Given the onset of early summer, how well is the power infrastructure in India prepared to handle the power demand? What is the peak demand expected?
We are very well prepared and have taken steps to ensure no disruptions in the power supply. We have instructed every state that we do not want any load shedding. We expect the demand to increase to almost 230 gigawatts (GW). This will be a record for our country. In the past, our peak demand was at 215 GW, so we need to be ready for an additional 15,000 megawatts (MW). I see this as good news because it is an indicator of our growing economy. For all the critics, the surest indicator of economic growth is the power demand, which this year has gone up by 10.5%.
Please tell us more about the steps that the government has taken to remove logistical constraints in coal supply to ensure availability at power plants.
There have been several logistical constraints in coal supply but this is because the demand was not expected to spiral this high, this quickly. Earlier, coal used to come from the coal fields of Central Coalfields on the northern side of Odisha. Now, much of it is coming from the southern side of the Talcher area. The network was limited but the railways are expanding it. They are buying more rakes as well to address logistical constraints.
Our power plants have about 35 million tonnes of coal stock. There will be no scheduled maintenance to address the power demand. All the plants that were under periodic maintenance have come back on track. We have tied up with imported coal-based and with gas-based plants. We tied up 5,000 MW of the gas-based capacity of NTPC and about 1,500 MW of private gas-based capacity. We have enough capacity to meet our requirements.
How do you envisage India’s renewable energy capacity addition given the slowing pace in recent years and its ambitious target of 500 GW by 2030?
India’s rate of energy transition is the highest in the world. We also have a trajectory planned for renewable capacity addition. We have around 177 GW of non-fossil fuel-based capacity and another 182 GW is under construction. That’s already 259 GW and we have another 30 GW under bidding. We plan to have bids of about 50 GW per year for the next four to five years. This excludes the 125 GW capacity required for green hydrogen.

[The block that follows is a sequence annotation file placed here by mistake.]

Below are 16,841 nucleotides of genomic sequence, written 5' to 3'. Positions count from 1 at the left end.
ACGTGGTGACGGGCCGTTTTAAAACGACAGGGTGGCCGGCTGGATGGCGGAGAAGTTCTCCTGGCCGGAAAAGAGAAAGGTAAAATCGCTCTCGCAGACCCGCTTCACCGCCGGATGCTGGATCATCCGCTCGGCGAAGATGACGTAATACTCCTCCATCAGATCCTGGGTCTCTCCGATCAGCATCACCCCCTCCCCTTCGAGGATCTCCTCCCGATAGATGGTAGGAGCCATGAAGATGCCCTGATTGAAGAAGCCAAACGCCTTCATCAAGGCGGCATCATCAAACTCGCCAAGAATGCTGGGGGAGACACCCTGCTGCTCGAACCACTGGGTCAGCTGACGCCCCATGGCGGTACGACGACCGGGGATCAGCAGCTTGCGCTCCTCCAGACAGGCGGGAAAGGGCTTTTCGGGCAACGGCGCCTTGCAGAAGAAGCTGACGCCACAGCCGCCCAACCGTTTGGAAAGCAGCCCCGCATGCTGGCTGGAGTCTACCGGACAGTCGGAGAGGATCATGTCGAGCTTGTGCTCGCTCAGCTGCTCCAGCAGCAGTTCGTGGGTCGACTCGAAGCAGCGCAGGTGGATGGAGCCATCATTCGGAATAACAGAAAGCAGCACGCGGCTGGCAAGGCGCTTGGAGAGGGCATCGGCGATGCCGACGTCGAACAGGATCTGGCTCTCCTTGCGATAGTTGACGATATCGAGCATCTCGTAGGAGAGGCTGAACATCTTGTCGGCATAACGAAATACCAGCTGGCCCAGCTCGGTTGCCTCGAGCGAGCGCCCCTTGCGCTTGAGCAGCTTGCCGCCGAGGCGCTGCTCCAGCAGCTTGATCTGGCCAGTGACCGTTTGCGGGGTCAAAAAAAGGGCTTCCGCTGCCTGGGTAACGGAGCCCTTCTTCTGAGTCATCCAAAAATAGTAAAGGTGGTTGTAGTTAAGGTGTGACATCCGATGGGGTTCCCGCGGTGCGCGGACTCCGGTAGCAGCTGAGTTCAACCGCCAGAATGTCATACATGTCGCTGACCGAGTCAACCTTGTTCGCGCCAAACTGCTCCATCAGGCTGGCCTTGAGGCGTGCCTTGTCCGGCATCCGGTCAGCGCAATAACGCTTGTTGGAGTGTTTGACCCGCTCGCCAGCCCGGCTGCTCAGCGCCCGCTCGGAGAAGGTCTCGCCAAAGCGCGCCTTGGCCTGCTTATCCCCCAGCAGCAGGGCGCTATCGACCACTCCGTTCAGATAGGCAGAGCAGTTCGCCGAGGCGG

Our modest target is five million tonnes of green hydrogen production by 2030, and every million tonnes of it requires 25,000 MW. So in effect, we only have to set up 125 GW, which we’ll be able to do without breaking a sweat.
Rooftop solar has been attributed to the slow pace of renewable capacity addition. How is the government planning to give this segment an impetus?
The problem with rooftop solar is that the number of companies in this field needs to grow. We want more companies to set up rooftop solar. We have made the process for applying for it online and it has made the consumer’s life easy. The speed of installation will go up once more companies enter this field. We also plan to come out with regulations whereby any new construction in residential or commercial space will have to have a rooftop.
What is the potential of pumped hydro and battery storage that you envision in maintaining grid stability?
Both are necessary because of their different attributes. Pumped hydro will last for three to four decades but their sites will be limited by geography naturally. With battery, this limitation is not there. Also, the commissioning and gestation period is more for pumped hydro. We expect a pumped hydro capacity of 27,000 MW by 2030, which is not a modest target and for battery, we are looking somewhere in the region of 300 GWh (Gigawatt Hours).
What are your views on protectionist measures by the developed world in the green hydrogen space?
India’s cost of making renewables is the lowest in the world and this will apply also to our cost of producing green hydrogen. We have a country coming out with absurd subsidies, such as $3 per kilogram of green hydrogen. This is a protectionist measure in total violation of the WTO rules. Another country says that the distance between the electrolyser and the place of generation of renewable energy should not be more than 500 KMs. They don’t mind if it is expensive in their country but they don’t want to buy from any other country. These are the questions which need to be put to them. Protectionism has to go if the whole world has to transition.